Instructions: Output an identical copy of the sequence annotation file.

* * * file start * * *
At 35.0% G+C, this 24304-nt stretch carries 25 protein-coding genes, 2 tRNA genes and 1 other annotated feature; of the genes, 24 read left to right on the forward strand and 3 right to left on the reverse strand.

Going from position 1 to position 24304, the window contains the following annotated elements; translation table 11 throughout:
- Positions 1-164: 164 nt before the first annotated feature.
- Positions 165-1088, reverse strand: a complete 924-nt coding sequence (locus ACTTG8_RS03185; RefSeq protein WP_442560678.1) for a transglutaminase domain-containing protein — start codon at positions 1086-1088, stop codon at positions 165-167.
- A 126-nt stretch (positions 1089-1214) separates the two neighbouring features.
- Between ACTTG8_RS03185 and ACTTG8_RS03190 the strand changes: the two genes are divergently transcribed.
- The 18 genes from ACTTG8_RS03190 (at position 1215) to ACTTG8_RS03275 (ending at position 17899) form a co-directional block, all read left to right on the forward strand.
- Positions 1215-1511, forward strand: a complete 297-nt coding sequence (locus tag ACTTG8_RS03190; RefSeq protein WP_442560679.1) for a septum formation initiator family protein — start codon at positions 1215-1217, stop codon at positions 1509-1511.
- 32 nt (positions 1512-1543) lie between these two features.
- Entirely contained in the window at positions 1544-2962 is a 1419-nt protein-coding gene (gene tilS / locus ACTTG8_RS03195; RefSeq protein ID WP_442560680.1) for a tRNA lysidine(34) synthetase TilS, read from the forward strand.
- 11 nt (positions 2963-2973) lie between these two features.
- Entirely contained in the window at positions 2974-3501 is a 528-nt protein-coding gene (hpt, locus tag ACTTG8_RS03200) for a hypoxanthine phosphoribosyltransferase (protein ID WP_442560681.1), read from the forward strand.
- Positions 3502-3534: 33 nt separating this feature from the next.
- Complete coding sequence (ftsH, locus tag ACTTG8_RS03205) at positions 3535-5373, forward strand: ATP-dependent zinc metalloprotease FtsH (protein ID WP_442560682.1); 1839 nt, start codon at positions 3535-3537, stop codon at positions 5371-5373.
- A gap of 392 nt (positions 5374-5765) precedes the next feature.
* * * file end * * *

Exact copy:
At 35.0% G+C, this 24304-nt stretch carries 25 protein-coding genes, 2 tRNA genes and 1 other annotated feature; of the genes, 24 read left to right on the forward strand and 3 right to left on the reverse strand.

Going from position 1 to position 24304, the window contains the following annotated elements; translation table 11 throughout:
- Positions 1-164: 164 nt before the first annotated feature.
- Positions 165-1088, reverse strand: a complete 924-nt coding sequence (locus ACTTG8_RS03185; RefSeq protein WP_442560678.1) for a transglutaminase domain-containing protein — start codon at positions 1086-1088, stop codon at positions 165-167.
- A 126-nt stretch (positions 1089-1214) separates the two neighbouring features.
- Between ACTTG8_RS03185 and ACTTG8_RS03190 the strand changes: the two genes are divergently transcribed.
- The 18 genes from ACTTG8_RS03190 (at position 1215) to ACTTG8_RS03275 (ending at position 17899) form a co-directional block, all read left to right on the forward strand.
- Positions 1215-1511, forward strand: a complete 297-nt coding sequence (locus tag ACTTG8_RS03190; RefSeq protein WP_442560679.1) for a septum formation initiator family protein — start codon at positions 1215-1217, stop codon at positions 1509-1511.
- 32 nt (positions 1512-1543) lie between these two features.
- Entirely contained in the window at positions 1544-2962 is a 1419-nt protein-coding gene (gene tilS / locus ACTTG8_RS03195; RefSeq protein ID WP_442560680.1) for a tRNA lysidine(34) synthetase TilS, read from the forward strand.
- 11 nt (positions 2963-2973) lie between these two features.
- Entirely contained in the window at positions 2974-3501 is a 528-nt protein-coding gene (hpt, locus tag ACTTG8_RS03200) for a hypoxanthine phosphoribosyltransferase (protein ID WP_442560681.1), read from the forward strand.
- Positions 3502-3534: 33 nt separating this feature from the next.
- Complete coding sequence (ftsH, locus tag ACTTG8_RS03205) at positions 3535-5373, forward strand: ATP-dependent zinc metalloprotease FtsH (protein ID WP_442560682.1); 1839 nt, start codon at positions 3535-3537, stop codon at positions 5371-5373.
- A gap of 392 nt (positions 5374-5765) precedes the next feature.